18. Preface: Unity of heaven and man in the yijing.Chung-Ying Cheng - 2011 - Journal of Chinese Philosophy 38 (3):333-334.
  19. The yijing and the american soul.Joseph Grange - 2011 - Journal of Chinese Philosophy 38 (3):368-376.
  20. The yijing and philosophy: From Leibniz to Derrida.Eric S. Nelson - 2011 - Journal of Chinese Philosophy 38 (3):377-396.
  21. Onto-Hermeneutics, Ethics, and Nature in The Yijing.Eric S. Nelson - 2011 - Journal of Chinese Philosophy 38 (3):335-338.
  22. Liao, Mingchun 廖名春, Collected Essays on the Silk Texts of Zhouyi 帛書《周易》論集: Shanghai 上海: Shanghai Guji Chubanshe 上海古籍出版社, 2008, 442 pages.Wu Ning - 2011 - Dao: A Journal of Comparative Philosophy 10 (4):557-559.
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  23. Architectonic reasoning and interpretation in Kant and the yijing.Stephen R. Palmquist - 2011 - Journal of Chinese Philosophy 38 (4):569-583.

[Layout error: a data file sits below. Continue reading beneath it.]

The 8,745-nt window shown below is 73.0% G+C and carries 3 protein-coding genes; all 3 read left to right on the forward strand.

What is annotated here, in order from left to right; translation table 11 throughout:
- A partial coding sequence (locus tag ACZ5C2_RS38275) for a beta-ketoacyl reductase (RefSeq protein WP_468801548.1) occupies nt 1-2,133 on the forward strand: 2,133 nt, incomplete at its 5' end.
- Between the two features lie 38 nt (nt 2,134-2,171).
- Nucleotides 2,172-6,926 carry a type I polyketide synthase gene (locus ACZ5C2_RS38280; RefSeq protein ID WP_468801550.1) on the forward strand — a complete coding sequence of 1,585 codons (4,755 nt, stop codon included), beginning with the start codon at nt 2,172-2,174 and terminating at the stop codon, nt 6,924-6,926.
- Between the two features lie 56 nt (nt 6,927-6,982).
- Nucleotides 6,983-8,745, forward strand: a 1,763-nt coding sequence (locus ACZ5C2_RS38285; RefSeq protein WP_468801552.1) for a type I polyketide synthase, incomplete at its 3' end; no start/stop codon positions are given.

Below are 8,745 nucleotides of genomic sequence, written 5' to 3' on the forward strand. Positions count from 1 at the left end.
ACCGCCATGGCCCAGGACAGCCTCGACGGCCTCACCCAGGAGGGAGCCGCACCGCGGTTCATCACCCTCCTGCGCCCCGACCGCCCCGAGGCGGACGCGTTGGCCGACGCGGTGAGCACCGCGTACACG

This is a thoroughly revised version of a paper that I originally presented at the "Kant in Asia" international conference on "The Unity of Human Personhood, held in Hong Kong in May of 2009. After explaining what Kant means by his "architectonic" form of reasoning, I argue that the Yijing (the Chinese "Book of Changes") exhibits the same type of reasoning. I contrast two uses of architectonic reasoning: divining the truth vs. divination. The article concludes with an illustration of how (...)
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  24. The yijing: Metaphysics and physics.Andreas Schöter - 2011 - Journal of Chinese Philosophy 38 (3):412-426.